Autostereoscopic 3D Display with a Long Viewing Distance
A unique technique for displaying 3D images for distant viewing of an autostereoscopic image without the need for special glasses was proposed (Liao et al., Optics Letter 2005). This so called photo-based integral photography method enables precise 3D images to be displayed at long viewing distances without any influence from deviated or distorted lenses in a lens array. The elemental images are calculated from a referential viewing area for each lens, and the corresponding resulting images are projected onto a photographic film through each lens (Liao et al., IEEE TVCG 2011). Dr. Liao and his colleagues have succeeded in creating an image display that appears to have three-dimensionality even when viewed from a distance, with an image depth of 5.7 m or more in front of the display, and 3.5 m or more behind the display. The developed long-distance 3D display is technically unique since it is the first one that can generate an image with such a long viewing distance. This work has been reported by multiple international media from the USA, the UK, Germany, Russia, and Japan (See MEDIA COVERAGE).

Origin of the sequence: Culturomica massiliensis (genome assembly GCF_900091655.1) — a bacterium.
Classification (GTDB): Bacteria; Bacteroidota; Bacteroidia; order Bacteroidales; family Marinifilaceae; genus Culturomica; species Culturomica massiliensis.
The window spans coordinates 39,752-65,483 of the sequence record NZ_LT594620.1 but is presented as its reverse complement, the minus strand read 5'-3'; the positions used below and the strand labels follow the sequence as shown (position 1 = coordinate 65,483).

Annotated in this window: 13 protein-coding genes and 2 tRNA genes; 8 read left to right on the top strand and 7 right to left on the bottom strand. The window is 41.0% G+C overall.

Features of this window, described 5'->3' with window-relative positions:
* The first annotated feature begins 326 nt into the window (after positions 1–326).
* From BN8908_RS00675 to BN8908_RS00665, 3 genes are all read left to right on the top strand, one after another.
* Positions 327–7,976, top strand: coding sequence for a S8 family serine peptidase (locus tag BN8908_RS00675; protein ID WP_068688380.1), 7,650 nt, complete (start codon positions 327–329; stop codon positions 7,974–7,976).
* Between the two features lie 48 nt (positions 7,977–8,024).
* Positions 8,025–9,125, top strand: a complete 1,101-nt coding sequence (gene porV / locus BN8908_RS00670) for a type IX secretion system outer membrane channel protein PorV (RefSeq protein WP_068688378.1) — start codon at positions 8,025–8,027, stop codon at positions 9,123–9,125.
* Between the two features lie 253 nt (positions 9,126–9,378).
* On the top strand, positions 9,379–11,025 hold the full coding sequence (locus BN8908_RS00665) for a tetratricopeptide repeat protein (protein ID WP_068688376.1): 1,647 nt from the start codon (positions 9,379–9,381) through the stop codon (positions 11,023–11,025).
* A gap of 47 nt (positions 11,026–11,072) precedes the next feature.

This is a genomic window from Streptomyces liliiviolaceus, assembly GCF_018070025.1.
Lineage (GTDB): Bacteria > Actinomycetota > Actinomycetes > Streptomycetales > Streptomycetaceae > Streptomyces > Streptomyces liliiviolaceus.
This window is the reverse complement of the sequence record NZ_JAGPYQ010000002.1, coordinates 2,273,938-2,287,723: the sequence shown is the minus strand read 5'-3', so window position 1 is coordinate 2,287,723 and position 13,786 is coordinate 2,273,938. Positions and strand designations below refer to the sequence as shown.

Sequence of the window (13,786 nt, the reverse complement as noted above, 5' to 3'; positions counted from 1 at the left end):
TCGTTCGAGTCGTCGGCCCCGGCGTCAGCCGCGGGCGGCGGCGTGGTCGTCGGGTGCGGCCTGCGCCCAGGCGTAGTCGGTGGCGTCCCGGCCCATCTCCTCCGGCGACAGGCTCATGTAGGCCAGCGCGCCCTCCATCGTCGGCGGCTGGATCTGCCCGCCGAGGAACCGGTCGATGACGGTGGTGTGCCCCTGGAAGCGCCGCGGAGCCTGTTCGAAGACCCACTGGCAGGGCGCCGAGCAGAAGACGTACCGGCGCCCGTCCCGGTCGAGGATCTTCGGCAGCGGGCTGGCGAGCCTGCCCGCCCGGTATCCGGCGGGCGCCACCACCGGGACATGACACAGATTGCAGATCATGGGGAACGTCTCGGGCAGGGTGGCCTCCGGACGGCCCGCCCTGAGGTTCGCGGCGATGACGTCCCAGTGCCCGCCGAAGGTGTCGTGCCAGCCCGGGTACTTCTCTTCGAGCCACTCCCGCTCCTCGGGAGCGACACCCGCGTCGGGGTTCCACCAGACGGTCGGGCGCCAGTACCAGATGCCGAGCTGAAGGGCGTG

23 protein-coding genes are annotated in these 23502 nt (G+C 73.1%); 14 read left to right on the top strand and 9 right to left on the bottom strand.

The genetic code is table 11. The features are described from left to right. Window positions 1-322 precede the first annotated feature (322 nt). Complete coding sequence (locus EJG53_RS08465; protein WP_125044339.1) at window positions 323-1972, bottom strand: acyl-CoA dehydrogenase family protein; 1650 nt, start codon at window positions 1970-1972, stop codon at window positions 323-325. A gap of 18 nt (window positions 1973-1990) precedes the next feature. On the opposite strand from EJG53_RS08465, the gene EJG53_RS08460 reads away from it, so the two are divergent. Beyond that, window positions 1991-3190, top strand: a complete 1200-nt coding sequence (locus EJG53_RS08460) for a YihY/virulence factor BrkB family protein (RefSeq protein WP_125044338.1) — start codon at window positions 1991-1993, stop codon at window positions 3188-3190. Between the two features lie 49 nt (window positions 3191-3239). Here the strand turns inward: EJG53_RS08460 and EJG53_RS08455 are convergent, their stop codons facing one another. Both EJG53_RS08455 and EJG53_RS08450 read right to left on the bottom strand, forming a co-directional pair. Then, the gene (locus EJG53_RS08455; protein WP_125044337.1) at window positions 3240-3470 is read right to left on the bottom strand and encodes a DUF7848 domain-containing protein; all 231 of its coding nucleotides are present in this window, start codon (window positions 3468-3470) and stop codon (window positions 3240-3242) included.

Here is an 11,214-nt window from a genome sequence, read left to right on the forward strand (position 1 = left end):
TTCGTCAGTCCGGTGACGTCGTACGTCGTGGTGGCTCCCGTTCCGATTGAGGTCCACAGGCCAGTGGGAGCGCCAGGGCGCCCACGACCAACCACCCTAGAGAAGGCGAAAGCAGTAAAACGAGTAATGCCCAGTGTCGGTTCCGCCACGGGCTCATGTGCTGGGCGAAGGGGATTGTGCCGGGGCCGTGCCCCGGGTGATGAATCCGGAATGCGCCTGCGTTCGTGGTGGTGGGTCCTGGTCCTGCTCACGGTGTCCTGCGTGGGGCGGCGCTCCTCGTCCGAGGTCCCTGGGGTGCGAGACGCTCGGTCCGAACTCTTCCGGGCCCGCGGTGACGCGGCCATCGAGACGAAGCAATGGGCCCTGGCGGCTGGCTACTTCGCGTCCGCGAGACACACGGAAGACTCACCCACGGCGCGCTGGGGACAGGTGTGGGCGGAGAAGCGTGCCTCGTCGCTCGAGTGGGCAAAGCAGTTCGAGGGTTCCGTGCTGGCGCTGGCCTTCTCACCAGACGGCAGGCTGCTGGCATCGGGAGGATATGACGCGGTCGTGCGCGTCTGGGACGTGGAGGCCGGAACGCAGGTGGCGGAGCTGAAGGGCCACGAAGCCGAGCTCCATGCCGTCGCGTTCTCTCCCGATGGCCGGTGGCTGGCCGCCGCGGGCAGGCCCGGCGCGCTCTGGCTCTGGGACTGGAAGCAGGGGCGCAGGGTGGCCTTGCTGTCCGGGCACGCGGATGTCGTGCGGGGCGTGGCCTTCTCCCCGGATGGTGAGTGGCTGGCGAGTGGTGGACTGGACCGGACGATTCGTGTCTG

High-resolution Autostereoscopic Display and High-speed / High-quality Interactive 3D Imaging System
A high-resolution stereoscopic surgical display using the IV technique and multiple projectors was developed with the aim of improving the quality of 3D display (Liao et al., Optics Express 2004). The solution for increasing image quality is to use multiple projectors to create a high-resolution image and project the resultant image onto a small screen by using long-zoom-lens projection optics. The main contribution of this development is application and modification of the medical stereoscopic technique originally developed for high-resolution multi-projector stereoscopic display system (Liao et al., Applied Optics 2005). Furthermore, an interactive 3D autostereoscopic image-displaying system for pre-/intra- operative medical image displaying was developed (Tran et al., IJVR 2010), and rotated-prism sheets were used to improve the viewing resolution of IV (Liao et al., Optics Express 2007).